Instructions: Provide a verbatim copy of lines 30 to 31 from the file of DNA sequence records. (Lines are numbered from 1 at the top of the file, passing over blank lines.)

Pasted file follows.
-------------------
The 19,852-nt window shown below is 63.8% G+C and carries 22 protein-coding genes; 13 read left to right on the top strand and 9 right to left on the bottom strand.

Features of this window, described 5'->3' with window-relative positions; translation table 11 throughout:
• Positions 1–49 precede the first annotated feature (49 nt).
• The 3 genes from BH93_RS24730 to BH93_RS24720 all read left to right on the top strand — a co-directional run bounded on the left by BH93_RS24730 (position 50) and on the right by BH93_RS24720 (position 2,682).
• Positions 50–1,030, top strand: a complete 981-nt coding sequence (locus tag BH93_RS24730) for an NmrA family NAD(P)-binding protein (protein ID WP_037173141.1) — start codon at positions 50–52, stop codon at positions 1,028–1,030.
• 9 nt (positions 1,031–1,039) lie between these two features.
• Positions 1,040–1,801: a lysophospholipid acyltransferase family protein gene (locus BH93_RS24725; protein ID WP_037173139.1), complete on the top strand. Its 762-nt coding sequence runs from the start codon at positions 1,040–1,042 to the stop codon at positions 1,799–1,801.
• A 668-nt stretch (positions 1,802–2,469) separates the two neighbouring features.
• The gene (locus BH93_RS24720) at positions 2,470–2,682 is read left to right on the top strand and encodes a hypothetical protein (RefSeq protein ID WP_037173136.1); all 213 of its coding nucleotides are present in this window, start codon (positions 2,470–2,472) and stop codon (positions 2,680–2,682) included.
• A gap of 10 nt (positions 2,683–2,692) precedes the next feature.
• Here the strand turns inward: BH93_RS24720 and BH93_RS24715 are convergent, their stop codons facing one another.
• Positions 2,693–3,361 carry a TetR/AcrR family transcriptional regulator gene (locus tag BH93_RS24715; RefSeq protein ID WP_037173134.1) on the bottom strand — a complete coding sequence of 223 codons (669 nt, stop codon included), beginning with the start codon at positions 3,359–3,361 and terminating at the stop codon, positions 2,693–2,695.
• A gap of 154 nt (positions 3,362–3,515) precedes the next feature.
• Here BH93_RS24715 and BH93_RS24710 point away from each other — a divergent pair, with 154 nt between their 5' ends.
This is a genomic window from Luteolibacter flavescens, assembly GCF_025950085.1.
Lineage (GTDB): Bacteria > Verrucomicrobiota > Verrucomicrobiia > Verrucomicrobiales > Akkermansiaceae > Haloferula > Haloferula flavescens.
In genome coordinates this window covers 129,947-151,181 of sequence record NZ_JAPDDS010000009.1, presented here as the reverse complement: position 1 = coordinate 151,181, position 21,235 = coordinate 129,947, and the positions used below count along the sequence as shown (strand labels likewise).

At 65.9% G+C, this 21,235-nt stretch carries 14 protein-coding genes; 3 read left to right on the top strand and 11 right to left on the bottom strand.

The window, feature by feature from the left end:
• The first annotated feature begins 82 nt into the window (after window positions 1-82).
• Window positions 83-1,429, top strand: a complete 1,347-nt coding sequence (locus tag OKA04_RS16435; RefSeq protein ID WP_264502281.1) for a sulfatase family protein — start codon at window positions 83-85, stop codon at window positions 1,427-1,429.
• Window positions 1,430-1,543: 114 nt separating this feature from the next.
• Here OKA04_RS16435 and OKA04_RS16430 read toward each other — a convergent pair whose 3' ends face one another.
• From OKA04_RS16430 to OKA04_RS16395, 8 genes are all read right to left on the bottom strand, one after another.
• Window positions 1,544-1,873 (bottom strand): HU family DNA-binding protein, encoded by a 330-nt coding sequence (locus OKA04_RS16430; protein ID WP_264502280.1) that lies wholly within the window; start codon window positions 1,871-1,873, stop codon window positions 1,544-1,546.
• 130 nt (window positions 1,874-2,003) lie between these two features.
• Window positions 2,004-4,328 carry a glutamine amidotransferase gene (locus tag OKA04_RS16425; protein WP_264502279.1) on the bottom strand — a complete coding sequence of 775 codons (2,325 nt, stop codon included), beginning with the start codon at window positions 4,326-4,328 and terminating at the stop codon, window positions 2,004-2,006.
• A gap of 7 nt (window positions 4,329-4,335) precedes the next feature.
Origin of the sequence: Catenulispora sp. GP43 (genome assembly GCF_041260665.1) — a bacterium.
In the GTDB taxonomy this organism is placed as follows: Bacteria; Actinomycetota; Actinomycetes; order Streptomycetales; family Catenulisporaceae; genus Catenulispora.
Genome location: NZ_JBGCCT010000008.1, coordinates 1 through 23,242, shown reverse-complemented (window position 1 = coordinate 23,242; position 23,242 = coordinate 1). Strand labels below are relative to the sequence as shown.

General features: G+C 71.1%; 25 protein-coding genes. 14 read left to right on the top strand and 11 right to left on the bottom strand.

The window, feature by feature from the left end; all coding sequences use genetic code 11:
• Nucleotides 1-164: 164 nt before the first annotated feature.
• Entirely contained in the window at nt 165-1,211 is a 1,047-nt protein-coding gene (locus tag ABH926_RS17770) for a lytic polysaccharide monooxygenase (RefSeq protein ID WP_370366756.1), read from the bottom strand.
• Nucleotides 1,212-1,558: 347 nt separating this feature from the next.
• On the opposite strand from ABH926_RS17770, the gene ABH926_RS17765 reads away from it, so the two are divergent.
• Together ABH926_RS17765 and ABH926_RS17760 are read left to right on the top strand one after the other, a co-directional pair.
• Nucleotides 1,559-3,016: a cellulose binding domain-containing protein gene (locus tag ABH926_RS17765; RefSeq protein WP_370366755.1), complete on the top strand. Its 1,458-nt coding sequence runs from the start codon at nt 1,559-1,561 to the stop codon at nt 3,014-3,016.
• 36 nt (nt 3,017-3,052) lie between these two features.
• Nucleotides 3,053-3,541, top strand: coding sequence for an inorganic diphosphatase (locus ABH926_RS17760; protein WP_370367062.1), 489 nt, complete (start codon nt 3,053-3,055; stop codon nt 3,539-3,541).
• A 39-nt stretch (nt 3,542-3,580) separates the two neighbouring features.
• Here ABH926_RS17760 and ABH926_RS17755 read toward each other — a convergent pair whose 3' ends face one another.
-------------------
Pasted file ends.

In the GTDB taxonomy this organism is placed as follows: Bacteria; Actinomycetota; Actinomycetes; order Streptomycetales; family Catenulisporaceae; genus Catenulispora.
Genome location: NZ_JBGCCT010000008.1, coordinates 1 through 23,242, shown reverse-complemented (window position 1 = coordinate 23,242; position 23,242 = coordinate 1). Strand labels below are relative to the sequence as shown.